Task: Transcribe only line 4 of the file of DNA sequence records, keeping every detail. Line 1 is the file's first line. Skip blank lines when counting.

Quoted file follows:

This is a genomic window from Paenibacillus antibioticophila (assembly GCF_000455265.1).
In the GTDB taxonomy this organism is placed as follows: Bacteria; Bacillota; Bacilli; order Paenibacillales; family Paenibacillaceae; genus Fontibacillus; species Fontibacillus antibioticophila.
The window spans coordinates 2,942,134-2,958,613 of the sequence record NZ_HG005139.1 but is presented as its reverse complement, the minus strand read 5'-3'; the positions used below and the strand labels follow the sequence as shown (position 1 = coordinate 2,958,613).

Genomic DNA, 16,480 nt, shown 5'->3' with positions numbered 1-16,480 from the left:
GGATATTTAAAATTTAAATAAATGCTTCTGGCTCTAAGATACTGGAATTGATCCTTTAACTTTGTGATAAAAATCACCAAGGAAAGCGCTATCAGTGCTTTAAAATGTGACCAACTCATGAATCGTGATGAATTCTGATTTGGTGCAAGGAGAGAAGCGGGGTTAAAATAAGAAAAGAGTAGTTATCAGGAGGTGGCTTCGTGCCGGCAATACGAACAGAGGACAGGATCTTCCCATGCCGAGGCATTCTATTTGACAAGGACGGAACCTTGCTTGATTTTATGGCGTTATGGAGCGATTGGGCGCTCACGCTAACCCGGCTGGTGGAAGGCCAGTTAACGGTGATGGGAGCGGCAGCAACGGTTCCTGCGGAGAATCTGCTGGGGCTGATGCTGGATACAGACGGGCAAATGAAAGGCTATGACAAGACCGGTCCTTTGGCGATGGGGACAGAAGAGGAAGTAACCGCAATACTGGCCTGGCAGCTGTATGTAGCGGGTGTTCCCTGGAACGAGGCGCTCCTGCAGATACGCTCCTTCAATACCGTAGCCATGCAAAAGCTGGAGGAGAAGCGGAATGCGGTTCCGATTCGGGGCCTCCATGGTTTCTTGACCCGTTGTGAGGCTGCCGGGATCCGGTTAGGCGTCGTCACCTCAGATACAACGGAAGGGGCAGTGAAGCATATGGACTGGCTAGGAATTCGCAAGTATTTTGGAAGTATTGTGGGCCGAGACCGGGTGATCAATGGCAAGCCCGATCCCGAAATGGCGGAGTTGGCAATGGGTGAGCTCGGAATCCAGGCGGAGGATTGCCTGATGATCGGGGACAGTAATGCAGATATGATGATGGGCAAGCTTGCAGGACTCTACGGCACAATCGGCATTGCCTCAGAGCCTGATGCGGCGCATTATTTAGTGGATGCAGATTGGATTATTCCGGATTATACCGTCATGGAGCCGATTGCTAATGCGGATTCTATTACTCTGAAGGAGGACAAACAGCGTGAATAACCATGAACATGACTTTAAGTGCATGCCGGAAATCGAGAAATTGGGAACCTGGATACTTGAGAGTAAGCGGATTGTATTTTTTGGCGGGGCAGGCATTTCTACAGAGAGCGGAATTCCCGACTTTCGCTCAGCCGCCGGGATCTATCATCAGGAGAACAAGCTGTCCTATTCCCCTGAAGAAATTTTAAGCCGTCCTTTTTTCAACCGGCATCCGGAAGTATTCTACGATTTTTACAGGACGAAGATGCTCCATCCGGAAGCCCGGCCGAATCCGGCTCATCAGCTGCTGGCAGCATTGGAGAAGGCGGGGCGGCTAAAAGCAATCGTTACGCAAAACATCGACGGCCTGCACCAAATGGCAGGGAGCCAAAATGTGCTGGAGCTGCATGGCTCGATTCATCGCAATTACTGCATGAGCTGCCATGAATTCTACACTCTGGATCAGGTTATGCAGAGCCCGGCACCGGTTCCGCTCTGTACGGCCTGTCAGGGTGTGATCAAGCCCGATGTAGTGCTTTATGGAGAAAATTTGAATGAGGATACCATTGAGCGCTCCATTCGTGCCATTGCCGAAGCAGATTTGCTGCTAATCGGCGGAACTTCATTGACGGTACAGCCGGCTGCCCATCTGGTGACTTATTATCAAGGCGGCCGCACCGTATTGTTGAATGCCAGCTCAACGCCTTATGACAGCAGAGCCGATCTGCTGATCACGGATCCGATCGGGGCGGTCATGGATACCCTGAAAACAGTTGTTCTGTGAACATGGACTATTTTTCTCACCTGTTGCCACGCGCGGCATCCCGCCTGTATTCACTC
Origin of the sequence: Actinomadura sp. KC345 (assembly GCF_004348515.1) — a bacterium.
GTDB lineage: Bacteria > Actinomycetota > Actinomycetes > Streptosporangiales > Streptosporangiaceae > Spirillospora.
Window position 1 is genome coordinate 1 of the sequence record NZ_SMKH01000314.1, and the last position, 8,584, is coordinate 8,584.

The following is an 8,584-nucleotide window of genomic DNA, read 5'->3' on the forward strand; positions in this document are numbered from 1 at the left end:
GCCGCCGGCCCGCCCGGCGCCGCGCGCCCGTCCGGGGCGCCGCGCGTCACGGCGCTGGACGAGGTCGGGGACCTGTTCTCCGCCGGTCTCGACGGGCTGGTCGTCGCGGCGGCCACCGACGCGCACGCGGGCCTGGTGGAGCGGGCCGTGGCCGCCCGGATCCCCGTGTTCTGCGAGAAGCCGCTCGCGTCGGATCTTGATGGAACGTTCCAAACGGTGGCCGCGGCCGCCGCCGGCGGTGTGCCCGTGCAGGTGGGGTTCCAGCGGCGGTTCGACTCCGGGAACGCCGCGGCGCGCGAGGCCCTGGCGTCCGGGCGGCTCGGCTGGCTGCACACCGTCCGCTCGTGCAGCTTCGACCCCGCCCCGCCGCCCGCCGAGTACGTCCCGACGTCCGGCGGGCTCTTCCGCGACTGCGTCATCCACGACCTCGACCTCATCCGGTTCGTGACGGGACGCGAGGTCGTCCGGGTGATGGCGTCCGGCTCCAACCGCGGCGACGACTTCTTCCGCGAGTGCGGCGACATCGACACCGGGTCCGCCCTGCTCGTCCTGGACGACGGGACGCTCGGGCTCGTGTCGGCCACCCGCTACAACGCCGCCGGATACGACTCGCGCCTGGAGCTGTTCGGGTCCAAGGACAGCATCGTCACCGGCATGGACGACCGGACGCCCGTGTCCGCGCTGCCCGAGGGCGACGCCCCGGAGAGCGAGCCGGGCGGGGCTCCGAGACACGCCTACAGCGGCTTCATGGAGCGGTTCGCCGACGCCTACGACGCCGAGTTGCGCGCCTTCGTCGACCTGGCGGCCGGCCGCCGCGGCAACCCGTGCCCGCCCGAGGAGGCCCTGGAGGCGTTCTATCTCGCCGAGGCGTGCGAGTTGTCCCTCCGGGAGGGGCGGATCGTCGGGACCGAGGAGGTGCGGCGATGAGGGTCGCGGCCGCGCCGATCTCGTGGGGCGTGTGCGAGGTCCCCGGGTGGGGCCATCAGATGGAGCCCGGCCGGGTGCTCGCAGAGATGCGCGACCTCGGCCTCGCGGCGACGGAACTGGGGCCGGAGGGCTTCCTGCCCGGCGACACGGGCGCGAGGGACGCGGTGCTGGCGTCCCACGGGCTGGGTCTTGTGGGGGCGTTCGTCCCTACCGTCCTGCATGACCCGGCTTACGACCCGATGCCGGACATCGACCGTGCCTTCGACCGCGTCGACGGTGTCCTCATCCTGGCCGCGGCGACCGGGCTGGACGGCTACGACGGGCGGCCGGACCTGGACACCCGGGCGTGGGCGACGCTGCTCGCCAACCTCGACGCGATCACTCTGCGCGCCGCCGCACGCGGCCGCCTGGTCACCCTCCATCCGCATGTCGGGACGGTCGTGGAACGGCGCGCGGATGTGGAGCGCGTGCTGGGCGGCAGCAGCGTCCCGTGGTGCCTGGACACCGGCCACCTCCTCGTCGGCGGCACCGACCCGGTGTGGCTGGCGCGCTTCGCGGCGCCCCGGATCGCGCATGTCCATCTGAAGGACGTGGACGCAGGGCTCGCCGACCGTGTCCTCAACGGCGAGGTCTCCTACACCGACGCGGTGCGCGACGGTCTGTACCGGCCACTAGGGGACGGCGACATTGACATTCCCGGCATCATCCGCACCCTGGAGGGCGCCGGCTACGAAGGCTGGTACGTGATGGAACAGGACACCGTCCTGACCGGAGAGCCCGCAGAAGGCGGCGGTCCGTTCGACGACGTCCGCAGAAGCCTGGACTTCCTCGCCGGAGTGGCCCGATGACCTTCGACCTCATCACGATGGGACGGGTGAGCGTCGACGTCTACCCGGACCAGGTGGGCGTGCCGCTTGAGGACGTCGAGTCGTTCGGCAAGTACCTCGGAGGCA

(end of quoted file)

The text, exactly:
Genomic DNA, 16,480 nt, shown 5'->3' with positions numbered 1-16,480 from the left: